Additionally, Matternet announced a permanent autonomous drone network in Switzerland that will have lab samples, such as blood tests and other diagnostics, flown between hospital facilities, clinics and labs. According to the company, medical items can be delivered to hospitals within 30 minutes.

The US has been a bit slower than other countries to embrace drone deliveries. Despite some ongoing tests for general deliveries by the likes of UPS and Amazon, there are few drone deliveries of medicines. However, there are some examples, including the 2015 partnership between NASA and Flirtey to deliver medicines and other medical supplies to an annual free clinic in Virginia.  The entire operation took about two hours as Flirtey separated the medical supplies into 24 small packages, which were then transported by the drone. The pharmaceuticals were lowered to the ground via tether and healthcare professionals at the scene received them.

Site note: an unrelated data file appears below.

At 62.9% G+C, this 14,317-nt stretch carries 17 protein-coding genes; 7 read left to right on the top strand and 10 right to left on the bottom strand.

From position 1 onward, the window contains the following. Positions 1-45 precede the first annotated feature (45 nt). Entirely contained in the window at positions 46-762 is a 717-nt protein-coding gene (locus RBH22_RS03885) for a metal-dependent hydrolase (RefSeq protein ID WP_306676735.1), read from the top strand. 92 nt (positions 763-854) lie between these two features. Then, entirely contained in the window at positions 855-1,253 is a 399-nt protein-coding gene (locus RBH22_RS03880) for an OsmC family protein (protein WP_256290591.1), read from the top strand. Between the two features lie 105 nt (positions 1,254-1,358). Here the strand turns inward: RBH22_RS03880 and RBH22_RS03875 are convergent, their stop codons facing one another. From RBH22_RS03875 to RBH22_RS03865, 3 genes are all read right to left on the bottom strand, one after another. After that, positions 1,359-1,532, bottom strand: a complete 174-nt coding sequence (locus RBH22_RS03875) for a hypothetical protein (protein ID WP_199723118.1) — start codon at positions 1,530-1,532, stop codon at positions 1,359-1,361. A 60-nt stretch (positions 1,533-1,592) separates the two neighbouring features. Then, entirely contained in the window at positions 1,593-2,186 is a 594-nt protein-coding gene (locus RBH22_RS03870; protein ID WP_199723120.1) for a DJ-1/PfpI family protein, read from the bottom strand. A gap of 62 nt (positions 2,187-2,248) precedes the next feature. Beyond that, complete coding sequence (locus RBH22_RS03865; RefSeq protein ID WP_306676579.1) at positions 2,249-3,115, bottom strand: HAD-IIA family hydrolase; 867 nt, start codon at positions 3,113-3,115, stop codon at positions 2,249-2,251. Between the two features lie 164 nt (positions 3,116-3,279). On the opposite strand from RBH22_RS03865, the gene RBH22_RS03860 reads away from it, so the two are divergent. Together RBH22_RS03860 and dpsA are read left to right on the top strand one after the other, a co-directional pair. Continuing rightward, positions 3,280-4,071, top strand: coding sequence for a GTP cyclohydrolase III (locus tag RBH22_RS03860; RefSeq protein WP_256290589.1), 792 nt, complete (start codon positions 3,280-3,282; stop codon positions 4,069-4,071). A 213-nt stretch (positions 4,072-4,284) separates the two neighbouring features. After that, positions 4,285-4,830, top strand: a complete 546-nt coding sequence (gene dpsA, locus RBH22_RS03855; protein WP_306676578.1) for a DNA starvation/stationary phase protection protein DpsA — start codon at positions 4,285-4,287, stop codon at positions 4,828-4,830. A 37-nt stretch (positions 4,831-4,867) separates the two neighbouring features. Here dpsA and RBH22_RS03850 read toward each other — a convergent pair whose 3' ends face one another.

Flirtey is also partnering with REMSA Health, a provider of ambulance and emergency health services in Nevada. Flirtey and REMSA plan to dispatch a drone to deliver a portable defibrillator whenever a 911 caller in the area reports symptoms of cardiac arrest.

The Outlook

Is drone delivery viable? According to market research companies, the estimated market size of the commercial drone market is expected to reach over $2bn by 2023. The market faces numerous challenges, most importantly how to share air space with larger airplanes as well as privacy and security concerns. However, its benefits in delivering life-saving pharmaceuticals to remote areas cannot be denied and perhaps this is “secret sauce” within supply chains.

Drones Gaining Acceptance in Healthcare